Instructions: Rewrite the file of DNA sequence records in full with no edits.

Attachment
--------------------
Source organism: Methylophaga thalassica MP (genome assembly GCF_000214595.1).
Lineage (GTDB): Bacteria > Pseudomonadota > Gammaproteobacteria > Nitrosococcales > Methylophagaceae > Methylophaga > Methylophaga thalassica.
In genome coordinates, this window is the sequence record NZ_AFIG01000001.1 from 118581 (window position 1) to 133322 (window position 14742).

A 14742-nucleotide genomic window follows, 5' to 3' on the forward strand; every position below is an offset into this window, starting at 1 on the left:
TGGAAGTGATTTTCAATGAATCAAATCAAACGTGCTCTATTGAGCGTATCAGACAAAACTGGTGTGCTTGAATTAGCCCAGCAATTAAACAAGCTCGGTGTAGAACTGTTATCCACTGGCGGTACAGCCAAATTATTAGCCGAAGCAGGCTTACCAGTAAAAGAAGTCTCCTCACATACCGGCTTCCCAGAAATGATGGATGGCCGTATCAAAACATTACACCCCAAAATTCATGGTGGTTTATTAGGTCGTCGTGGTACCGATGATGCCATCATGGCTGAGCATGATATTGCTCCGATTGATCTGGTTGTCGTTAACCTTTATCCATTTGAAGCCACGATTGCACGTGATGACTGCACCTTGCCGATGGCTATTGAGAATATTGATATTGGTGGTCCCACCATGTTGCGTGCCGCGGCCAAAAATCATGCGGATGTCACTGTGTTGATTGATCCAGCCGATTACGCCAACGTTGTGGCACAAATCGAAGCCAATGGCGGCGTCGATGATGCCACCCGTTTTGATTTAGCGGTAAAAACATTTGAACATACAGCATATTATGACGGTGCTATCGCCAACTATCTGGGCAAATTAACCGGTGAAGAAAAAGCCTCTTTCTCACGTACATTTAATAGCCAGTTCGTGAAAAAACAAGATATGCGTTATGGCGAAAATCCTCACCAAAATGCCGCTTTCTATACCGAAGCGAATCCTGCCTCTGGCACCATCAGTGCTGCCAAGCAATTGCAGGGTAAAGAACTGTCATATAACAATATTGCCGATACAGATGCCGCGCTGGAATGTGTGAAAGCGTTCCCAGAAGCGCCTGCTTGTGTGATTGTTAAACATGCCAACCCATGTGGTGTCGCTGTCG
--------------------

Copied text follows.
Source organism: Methylophaga thalassica MP (genome assembly GCF_000214595.1).
Lineage (GTDB): Bacteria > Pseudomonadota > Gammaproteobacteria > Nitrosococcales > Methylophagaceae > Methylophaga > Methylophaga thalassica.
In genome coordinates, this window is the sequence record NZ_AFIG01000001.1 from 118581 (window position 1) to 133322 (window position 14742).

A 14742-nucleotide genomic window follows, 5' to 3' on the forward strand; every position below is an offset into this window, starting at 1 on the left:
TGGAAGTGATTTTCAATGAATCAAATCAAACGTGCTCTATTGAGCGTATCAGACAAAACTGGTGTGCTTGAATTAGCCCAGCAATTAAACAAGCTCGGTGTAGAACTGTTATCCACTGGCGGTACAGCCAAATTATTAGCCGAAGCAGGCTTACCAGTAAAAGAAGTCTCCTCACATACCGGCTTCCCAGAAATGATGGATGGCCGTATCAAAACATTACACCCCAAAATTCATGGTGGTTTATTAGGTCGTCGTGGTACCGATGATGCCATCATGGCTGAGCATGATATTGCTCCGATTGATCTGGTTGTCGTTAACCTTTATCCATTTGAAGCCACGATTGCACGTGATGACTGCACCTTGCCGATGGCTATTGAGAATATTGATATTGGTGGTCCCACCATGTTGCGTGCCGCGGCCAAAAATCATGCGGATGTCACTGTGTTGATTGATCCAGCCGATTACGCCAACGTTGTGGCACAAATCGAAGCCAATGGCGGCGTCGATGATGCCACCCGTTTTGATTTAGCGGTAAAAACATTTGAACATACAGCATATTATGACGGTGCTATCGCCAACTATCTGGGCAAATTAACCGGTGAAGAAAAAGCCTCTTTCTCACGTACATTTAATAGCCAGTTCGTGAAAAAACAAGATATGCGTTATGGCGAAAATCCTCACCAAAATGCCGCTTTCTATACCGAAGCGAATCCTGCCTCTGGCACCATCAGTGCTGCCAAGCAATTGCAGGGTAAAGAACTGTCATATAACAATATTGCCGATACAGATGCCGCGCTGGAATGTGTGAAAGCGTTCCCAGAAGCGCCTGCTTGTGTGATTGTTAAACATGCCAACCCATGTGGTGTCGCTGTCG